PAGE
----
Work has been disrupted for the third day in a row on Adani’s controversial Carmichael mine, with a group of 20 people this morning blocking access from the Adani work camp.

The group cited Adani’s immense water usage at a time when much of the country is in extreme drought. In Western NSW the drought has been declared critical, with fears regional centres like Dubbo could run out of water by the end of the year.

Horticulturalist Hamish Fairbrother, from Townsville, noted Adani is beginning construction on a massive dam which will suck water from surrounding farms, towns, and native ecosystems.

“At a time when the country is experiencing history-changing weather conditions – when whole towns are running out of water, rivers are drying up and extreme fire threats being described as the new normal, the government is allowing Adani to use billions of litres of water in order to mine and wash coal. This is irresponsible and reprehensible.”

In June, the Federal Department of the Environment conceded in court that it did not take into consideration public submissions to Adani’s North Galilee Water Scheme. There were over 2000 public submissions to the plan, which gives Adani permission to use 12.5 billion litres of water a year from the Suttor River. It is now in the process of reviewing that decision.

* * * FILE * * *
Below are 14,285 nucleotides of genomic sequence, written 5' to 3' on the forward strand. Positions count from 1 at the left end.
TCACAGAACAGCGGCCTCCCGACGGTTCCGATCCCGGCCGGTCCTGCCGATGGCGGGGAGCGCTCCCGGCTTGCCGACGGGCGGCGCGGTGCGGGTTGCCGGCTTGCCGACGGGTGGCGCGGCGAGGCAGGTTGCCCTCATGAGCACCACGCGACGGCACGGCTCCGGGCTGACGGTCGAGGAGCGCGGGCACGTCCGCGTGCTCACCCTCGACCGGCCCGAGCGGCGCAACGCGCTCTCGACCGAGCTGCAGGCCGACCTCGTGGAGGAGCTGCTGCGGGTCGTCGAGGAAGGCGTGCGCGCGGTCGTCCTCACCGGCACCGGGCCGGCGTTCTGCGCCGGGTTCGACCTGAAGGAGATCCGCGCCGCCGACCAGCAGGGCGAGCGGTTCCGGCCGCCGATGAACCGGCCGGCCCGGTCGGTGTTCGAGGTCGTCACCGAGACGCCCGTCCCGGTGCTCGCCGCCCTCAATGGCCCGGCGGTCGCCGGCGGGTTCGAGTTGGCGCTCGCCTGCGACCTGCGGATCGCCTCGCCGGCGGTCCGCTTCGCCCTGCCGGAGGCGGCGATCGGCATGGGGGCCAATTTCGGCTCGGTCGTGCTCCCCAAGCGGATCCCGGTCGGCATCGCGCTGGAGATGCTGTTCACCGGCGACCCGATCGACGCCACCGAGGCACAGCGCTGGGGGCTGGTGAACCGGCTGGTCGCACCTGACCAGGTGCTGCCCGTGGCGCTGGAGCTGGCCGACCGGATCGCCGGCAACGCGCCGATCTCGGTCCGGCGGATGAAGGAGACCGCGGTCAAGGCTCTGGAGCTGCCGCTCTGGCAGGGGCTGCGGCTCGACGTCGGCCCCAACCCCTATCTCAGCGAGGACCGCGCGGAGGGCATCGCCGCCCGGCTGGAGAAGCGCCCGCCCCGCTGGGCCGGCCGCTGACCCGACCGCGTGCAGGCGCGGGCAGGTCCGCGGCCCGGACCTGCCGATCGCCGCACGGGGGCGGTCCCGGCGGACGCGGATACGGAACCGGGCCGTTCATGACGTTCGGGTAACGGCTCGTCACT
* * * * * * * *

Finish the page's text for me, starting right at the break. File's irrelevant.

Mr Fairbrother said “the government has already admitted it ignored the submissions of the public when it came to Adani’s immense water usage. The fact they are still supportive of this project in the face of an extreme drought and the threat of worse from climate breakdown is a betrayal of Australian people and the water that sustains us.

“Careful water management is a necessity for life on this dry continent. If our government will not protect this precious resource by rejecting the Carmichael mine, everyday people need to personally take strong action to stop it from being built.”